From: Maik Kleinschmidt (email suppressed)
Date: Tue Jan 25 2011 - 16:06:08 PST
I found Grandrieux's feature films to be the most intriguing and effective examples that I've seen in experimental feature-length cinema, in terms of combining avant-garde techniques along a (very basic) narrative.
I definitely wouldn't count them as drama films though; the narrative is minimal and from a representational perspective not necessarily conclusive. While there are similarities to various genre including documentary, horror, fairy tale /fables and others, the films have a kind of open form, with main elements from the avant'-garde and experimental film and sound. In interviews with Grandrieux it becomes clear how much he was inspired by film makers such as Jean Marie Straub and Jean Epstein. His connection to Brakhage seems to be rather general, although there is a sequence in Sombre which looks like a homage to Mothlight.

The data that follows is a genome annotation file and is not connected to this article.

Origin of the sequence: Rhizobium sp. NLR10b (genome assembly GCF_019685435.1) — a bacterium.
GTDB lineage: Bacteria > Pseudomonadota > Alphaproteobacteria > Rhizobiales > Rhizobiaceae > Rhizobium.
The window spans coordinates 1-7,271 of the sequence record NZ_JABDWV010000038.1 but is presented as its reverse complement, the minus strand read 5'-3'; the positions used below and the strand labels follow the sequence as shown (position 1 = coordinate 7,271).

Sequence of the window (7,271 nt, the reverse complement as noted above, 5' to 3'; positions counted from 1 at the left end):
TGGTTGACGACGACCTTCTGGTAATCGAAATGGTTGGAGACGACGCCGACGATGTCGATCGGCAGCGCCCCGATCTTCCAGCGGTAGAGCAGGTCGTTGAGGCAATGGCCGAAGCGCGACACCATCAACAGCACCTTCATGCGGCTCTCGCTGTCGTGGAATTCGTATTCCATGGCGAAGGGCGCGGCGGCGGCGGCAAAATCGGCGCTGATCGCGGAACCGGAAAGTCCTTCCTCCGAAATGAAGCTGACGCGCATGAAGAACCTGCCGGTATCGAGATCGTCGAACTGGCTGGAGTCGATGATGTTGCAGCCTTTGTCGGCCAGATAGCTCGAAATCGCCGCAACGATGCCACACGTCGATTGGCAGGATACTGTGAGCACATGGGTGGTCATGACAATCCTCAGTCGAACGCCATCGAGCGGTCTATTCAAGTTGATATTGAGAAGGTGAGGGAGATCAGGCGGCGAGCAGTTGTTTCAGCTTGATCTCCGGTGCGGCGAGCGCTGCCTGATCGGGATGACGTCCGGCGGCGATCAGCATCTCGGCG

The films are quite an experience, I recommend watching them if you get the chance.
On 25 Jan 2011, at 22:28, Sam Wells wrote:
>> The Diving Bell and the Butterfly by Julian Schnabel is Brakhage's theory
>> applied onto fiction film.
> Has anyone here seen Phillipe Grandrieux's films ?
> Brakhage is always mentioned in connection with him, for good reason
> or not I don't know.
> The clips from "Sombre" an "Un Lac" I've seen are intriguing. As is
> Nicole Berenz' article & interview in Rouge:
> But I have not seen the films yet..
> FrameWorks mailing list
> email suppressed
FrameWorks mailing list